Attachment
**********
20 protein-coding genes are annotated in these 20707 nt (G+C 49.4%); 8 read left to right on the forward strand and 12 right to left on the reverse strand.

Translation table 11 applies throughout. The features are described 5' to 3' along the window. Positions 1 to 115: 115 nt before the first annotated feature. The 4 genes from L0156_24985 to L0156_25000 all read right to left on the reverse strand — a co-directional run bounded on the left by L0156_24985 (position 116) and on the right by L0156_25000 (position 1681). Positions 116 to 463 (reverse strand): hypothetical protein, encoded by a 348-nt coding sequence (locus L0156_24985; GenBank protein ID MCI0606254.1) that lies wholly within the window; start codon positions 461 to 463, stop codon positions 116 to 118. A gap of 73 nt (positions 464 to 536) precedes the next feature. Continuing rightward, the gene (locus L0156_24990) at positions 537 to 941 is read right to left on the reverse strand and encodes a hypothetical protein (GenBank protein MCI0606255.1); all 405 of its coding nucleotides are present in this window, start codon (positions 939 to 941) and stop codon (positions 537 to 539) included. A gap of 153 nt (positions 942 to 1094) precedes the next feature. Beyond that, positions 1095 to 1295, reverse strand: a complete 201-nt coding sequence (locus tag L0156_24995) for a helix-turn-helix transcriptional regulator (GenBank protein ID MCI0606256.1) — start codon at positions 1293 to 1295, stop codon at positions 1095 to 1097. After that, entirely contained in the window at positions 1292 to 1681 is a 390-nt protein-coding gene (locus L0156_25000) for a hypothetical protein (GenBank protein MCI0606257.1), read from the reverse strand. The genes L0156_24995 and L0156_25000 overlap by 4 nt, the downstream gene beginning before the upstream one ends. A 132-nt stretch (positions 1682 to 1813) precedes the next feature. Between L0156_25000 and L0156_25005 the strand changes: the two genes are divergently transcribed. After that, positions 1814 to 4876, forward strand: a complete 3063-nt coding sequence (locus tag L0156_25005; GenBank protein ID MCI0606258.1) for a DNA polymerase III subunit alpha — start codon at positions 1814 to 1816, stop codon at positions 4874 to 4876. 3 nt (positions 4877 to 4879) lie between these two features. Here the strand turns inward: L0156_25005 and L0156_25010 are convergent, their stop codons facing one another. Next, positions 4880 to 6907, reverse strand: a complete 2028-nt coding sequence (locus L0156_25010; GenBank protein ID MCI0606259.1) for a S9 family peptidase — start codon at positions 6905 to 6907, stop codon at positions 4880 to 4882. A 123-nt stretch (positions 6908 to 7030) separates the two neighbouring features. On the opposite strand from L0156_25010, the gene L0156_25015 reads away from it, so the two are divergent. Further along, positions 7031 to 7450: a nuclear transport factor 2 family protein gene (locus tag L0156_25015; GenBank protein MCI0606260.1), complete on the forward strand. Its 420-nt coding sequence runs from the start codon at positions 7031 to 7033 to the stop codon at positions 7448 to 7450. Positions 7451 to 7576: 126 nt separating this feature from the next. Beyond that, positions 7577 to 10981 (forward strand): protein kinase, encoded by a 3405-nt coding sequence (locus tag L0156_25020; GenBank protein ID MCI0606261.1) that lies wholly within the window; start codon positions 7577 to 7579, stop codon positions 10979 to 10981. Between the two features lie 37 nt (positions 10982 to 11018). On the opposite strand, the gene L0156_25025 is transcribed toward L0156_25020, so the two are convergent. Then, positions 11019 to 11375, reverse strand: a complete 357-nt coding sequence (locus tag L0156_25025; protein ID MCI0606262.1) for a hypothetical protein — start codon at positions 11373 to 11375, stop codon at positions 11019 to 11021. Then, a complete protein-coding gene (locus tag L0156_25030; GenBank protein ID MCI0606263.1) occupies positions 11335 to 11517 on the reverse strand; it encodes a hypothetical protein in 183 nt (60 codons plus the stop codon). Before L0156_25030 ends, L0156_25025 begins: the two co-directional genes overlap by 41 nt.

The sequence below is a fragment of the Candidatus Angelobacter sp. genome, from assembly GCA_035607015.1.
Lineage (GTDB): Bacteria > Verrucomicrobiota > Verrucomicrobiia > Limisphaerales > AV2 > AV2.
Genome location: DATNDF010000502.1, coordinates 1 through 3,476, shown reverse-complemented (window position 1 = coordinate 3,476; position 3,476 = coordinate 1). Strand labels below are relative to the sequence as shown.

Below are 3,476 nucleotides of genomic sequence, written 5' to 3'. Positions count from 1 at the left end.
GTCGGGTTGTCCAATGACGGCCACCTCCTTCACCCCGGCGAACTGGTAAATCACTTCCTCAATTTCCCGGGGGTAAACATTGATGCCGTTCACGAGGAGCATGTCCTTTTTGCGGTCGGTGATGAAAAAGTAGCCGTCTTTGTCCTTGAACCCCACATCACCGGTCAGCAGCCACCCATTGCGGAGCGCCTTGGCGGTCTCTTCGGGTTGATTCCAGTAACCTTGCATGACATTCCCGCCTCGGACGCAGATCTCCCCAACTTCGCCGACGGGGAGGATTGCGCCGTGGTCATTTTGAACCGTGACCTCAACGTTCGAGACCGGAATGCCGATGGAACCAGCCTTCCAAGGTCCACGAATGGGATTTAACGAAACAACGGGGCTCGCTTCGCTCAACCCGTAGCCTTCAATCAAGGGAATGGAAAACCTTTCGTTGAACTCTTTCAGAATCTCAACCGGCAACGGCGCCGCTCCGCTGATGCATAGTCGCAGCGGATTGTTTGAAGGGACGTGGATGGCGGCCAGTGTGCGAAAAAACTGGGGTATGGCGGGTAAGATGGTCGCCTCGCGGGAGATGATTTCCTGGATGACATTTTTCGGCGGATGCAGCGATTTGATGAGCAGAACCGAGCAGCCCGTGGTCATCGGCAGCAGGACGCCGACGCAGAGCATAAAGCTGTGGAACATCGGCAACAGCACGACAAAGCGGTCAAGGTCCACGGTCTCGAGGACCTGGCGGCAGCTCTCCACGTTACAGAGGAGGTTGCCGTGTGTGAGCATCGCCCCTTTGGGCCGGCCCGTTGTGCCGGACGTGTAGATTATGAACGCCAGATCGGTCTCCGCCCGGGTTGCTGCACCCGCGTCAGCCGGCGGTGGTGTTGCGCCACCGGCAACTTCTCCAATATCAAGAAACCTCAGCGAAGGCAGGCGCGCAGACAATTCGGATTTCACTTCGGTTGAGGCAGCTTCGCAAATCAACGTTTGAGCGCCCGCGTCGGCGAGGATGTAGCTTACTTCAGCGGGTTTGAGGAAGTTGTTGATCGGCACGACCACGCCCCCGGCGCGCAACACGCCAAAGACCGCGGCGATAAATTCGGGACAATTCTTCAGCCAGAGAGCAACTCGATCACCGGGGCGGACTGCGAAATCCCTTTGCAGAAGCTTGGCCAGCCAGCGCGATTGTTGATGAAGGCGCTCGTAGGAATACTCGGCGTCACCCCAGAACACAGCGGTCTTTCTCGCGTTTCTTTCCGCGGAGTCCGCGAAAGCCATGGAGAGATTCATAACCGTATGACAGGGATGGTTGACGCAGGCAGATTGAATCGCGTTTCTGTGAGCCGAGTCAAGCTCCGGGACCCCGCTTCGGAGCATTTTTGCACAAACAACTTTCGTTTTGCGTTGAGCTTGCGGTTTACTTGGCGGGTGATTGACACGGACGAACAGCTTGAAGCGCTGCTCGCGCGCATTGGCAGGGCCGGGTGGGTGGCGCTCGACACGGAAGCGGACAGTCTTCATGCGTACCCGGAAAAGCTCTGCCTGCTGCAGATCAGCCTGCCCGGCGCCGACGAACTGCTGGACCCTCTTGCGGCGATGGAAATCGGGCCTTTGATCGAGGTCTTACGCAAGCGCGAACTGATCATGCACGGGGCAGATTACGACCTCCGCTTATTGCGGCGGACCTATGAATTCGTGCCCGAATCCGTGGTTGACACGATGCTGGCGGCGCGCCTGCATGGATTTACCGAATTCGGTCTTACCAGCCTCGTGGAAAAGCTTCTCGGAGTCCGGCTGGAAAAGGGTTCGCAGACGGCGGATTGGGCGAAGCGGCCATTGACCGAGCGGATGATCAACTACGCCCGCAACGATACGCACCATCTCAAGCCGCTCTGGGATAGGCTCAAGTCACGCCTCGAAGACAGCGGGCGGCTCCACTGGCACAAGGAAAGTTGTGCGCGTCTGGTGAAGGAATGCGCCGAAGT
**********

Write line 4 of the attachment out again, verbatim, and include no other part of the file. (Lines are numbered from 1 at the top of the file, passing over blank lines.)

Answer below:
Lineage (GTDB): Bacteria > Verrucomicrobiota > Verrucomicrobiia > Limisphaerales > AV2 > AV2.